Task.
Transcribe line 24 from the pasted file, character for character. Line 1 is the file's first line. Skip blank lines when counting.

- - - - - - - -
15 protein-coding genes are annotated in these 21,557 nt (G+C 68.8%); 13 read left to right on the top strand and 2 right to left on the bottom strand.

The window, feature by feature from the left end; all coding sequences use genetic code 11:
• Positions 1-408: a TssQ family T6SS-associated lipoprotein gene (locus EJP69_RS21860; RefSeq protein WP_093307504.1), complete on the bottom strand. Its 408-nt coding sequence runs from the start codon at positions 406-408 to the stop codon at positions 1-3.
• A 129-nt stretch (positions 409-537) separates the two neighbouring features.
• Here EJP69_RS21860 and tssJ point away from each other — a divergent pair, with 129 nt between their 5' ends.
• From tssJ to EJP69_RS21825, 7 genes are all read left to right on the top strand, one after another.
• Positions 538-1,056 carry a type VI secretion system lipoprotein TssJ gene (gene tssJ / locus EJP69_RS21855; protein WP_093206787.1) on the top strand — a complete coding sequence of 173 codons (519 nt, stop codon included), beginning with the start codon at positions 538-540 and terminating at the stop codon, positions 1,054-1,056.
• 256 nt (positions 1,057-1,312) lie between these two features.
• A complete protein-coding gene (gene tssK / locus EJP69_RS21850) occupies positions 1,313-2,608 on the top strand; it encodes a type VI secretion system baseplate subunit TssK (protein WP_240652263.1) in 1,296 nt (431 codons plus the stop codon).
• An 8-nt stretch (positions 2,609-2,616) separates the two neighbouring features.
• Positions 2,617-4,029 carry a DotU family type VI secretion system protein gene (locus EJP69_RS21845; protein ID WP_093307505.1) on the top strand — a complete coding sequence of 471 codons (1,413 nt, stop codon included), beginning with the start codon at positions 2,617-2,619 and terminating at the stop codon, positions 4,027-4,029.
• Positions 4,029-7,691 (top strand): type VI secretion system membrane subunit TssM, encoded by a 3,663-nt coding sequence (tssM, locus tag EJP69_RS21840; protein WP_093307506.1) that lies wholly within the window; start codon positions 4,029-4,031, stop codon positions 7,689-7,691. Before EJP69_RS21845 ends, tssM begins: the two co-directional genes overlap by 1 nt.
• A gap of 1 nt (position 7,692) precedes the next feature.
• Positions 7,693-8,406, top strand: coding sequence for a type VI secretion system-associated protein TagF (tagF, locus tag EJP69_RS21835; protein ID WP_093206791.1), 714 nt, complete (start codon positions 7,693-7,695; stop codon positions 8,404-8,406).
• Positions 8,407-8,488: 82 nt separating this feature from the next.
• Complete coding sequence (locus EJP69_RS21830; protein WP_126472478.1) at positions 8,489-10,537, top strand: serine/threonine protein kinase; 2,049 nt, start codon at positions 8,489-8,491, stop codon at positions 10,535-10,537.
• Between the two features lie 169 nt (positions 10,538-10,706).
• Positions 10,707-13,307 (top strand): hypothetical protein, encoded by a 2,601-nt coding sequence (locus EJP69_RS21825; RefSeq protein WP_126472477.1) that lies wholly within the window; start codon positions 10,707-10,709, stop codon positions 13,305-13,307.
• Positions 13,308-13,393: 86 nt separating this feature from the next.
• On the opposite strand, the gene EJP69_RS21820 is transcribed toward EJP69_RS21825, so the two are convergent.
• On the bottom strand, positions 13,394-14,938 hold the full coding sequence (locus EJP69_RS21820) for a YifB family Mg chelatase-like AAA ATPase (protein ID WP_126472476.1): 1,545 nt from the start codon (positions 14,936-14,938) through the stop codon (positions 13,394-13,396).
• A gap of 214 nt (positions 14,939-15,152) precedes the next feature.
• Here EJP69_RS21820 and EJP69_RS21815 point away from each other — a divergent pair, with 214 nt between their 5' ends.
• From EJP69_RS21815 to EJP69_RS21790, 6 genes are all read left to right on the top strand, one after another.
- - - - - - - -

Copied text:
• From EJP69_RS21815 to EJP69_RS21790, 6 genes are all read left to right on the top strand, one after another.